Actor and DJ Idris Elba will bring the former South African President Nelson Mandela to life on the big screen in a new biopic about the former leader’s life.
Titled “Mandela: Long Walk to Freedom”, the film is directed by British director Justin Chadwick, who brought us The Other Boleyn Girl and The First Grader. Starring in the lead role as Nelson Mandela is the dynamic London born actor, Idris Elba (pictured left). Best known for his role as Russell ‘Stringer’ Bell in the hugely successful TV series The Wire, Idris is also currently wowing audiences in the third season of BBC cop drama Luther. Viewers are often surprised to learn that Idris is British thanks to the absolutely spot-on Baltimore accent he perfected during The Wire. The challenge that comes with this new movie is nailing the often tricky South African accent.
The film is based on nelson’s 1994 memoir and is currently in post-production, the film is scheduled for release on 29 November 2013 in the USA (limited release) and on 3 January 2014 in the UK. The film also stars Naomie Harris as Winnie Mandela.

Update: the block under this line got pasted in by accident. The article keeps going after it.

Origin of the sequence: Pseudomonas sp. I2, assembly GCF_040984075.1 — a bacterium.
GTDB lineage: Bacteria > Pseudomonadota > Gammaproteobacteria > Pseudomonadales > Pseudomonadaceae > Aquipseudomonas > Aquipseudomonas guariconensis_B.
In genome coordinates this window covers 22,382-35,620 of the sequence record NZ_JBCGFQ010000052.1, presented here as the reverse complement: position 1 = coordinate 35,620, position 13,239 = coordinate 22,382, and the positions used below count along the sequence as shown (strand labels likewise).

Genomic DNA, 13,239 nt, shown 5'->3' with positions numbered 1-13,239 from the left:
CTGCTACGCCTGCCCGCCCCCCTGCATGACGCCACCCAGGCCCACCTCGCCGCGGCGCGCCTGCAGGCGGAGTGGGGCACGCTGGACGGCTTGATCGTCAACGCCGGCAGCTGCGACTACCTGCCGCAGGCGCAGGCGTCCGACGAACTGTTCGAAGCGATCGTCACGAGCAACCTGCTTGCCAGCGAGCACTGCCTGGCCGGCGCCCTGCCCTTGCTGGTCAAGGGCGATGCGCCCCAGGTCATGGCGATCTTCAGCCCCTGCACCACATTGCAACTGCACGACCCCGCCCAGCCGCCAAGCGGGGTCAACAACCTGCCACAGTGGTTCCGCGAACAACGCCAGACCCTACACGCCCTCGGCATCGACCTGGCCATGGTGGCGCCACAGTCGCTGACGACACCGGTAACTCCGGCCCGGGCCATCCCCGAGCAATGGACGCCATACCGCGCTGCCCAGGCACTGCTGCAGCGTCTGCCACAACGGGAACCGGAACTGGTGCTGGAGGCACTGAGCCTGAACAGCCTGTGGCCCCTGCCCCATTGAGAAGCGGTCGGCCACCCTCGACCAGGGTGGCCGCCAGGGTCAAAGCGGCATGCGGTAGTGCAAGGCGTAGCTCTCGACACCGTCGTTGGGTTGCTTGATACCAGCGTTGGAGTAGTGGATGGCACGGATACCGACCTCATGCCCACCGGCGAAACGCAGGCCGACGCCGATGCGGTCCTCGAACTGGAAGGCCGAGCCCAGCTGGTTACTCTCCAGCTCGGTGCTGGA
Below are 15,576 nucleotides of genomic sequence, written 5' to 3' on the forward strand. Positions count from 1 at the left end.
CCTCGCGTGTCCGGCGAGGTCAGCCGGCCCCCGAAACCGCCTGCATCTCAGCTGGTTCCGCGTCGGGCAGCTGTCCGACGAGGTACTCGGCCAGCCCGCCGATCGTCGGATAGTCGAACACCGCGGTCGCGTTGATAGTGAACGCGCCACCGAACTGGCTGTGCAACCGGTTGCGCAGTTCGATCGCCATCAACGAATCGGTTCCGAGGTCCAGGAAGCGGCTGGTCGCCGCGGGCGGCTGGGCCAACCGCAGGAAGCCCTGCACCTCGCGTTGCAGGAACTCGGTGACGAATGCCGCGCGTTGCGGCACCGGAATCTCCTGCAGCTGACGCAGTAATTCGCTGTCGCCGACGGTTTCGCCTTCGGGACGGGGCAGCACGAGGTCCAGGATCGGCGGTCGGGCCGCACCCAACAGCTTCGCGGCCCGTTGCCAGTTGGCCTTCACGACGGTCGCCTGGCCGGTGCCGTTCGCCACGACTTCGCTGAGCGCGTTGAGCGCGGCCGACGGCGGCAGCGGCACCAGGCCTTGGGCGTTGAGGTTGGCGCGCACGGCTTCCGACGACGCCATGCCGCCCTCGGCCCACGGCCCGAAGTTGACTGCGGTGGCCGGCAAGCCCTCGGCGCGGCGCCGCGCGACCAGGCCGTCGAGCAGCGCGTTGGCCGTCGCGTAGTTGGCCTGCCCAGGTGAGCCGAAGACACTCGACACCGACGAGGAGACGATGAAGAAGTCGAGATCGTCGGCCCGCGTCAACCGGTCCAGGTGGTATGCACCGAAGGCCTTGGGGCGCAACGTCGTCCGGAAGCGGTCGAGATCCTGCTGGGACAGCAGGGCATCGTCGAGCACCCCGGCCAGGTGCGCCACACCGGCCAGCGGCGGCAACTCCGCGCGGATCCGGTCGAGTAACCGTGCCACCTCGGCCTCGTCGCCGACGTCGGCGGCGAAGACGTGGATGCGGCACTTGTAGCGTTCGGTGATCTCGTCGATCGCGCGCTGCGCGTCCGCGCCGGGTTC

Watch the official UK trailer (which is very moving in itself) below;
About Nelson Mandela
Born on 18 July 1918 in South Africa, Nelson Mandela was involved in the anti-apartheid movement from his 20s and joined the African national Congress aged 24. For over 20 years he established himself as something of a revolutionary with his campaign that advocated peaceful and non-violent action against the racist policies of the South African government.
However, in 1962 Nelson was arrested by the police and then spent 18 years in the notorious Robben Island prison. He then spent a further eight years in two other prisons, before eventually being released in 1990. This followed international attention on Nelson’s 70th birthday in 1988, which finally brought the situation to an international audience. By the time he was released on 11 February 1990 he had spent a total of 27 years in jail and was by then 72 years old.
In 1993 both Nelson Mandela and President F W de Klerk were awarded the Nobel Peace prize in recognition of their joint efforts in eradicating the apartheid system that existed in South Africa. And in 1994 history was truly made when Nelson became the country’s very first black President.
In 2009, the 18th of July was declared as Mandela Day, in recognition of the leader’s legacy and to further promote the message of peace.
Image Credit 2; lukeford.net 3; thierry ehrmann